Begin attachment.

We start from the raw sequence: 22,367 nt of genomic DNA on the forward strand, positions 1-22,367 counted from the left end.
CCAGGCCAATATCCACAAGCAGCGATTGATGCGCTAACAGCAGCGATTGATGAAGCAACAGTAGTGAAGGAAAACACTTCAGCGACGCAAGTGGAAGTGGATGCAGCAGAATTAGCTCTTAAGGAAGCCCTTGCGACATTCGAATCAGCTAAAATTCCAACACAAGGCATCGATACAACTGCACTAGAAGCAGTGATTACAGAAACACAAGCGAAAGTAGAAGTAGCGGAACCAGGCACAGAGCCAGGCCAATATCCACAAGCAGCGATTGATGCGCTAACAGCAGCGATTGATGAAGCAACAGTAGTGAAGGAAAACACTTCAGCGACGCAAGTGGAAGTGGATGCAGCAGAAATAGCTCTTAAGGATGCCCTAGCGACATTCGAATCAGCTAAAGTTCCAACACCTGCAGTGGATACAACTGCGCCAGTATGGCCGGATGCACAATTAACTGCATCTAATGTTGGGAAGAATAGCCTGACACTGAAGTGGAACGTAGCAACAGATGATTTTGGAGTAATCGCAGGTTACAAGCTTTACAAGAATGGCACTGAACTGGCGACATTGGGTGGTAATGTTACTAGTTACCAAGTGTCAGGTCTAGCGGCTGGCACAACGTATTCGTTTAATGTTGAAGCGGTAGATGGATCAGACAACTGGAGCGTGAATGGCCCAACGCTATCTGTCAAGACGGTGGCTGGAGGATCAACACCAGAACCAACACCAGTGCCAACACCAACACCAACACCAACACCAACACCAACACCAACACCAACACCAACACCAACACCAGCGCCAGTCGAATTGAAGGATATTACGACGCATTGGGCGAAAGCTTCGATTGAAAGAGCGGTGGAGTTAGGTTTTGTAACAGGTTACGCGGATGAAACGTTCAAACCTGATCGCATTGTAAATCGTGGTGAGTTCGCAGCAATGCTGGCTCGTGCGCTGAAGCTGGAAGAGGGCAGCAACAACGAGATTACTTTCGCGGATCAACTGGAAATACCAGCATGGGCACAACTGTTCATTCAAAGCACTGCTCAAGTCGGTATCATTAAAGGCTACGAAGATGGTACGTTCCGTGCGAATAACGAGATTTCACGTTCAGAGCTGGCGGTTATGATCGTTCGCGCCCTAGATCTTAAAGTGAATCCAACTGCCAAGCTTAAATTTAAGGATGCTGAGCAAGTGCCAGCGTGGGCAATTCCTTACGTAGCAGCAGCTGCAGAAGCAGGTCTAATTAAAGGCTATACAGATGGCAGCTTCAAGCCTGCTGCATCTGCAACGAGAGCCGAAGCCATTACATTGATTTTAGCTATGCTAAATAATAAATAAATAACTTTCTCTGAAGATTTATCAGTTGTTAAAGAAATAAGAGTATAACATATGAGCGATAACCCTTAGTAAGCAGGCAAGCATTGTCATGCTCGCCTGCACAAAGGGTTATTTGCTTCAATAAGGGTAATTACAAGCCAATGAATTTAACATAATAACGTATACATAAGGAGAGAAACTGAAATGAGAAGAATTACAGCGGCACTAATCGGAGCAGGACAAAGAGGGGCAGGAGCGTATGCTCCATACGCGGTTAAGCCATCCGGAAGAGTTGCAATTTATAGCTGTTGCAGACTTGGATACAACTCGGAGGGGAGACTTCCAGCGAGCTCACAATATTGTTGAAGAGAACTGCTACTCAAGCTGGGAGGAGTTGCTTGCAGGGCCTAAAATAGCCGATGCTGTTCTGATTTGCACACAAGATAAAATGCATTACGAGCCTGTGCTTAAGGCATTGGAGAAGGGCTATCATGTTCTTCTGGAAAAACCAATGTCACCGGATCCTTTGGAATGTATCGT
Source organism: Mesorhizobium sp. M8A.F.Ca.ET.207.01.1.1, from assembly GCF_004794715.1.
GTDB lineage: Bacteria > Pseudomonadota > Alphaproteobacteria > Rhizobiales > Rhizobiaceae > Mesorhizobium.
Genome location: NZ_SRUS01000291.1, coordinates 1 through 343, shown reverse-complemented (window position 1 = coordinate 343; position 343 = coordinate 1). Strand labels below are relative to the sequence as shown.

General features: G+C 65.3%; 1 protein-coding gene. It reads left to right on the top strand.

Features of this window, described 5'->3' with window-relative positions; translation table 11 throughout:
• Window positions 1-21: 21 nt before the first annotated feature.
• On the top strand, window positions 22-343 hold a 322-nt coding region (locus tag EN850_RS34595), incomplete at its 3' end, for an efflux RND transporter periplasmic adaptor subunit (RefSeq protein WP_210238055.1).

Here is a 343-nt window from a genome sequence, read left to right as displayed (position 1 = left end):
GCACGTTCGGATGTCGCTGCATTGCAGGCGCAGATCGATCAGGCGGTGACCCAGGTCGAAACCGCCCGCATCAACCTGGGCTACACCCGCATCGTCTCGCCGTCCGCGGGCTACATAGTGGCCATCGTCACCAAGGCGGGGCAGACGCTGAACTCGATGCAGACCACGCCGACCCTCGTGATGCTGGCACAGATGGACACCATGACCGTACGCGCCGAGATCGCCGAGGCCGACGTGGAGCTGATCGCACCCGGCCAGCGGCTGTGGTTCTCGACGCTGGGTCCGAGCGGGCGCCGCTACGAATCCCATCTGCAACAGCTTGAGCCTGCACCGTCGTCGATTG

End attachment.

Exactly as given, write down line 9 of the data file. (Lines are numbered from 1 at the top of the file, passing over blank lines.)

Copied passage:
• On the top strand, window positions 22-343 hold a 322-nt coding region (locus tag EN850_RS34595), incomplete at its 3' end, for an efflux RND transporter periplasmic adaptor subunit (RefSeq protein WP_210238055.1).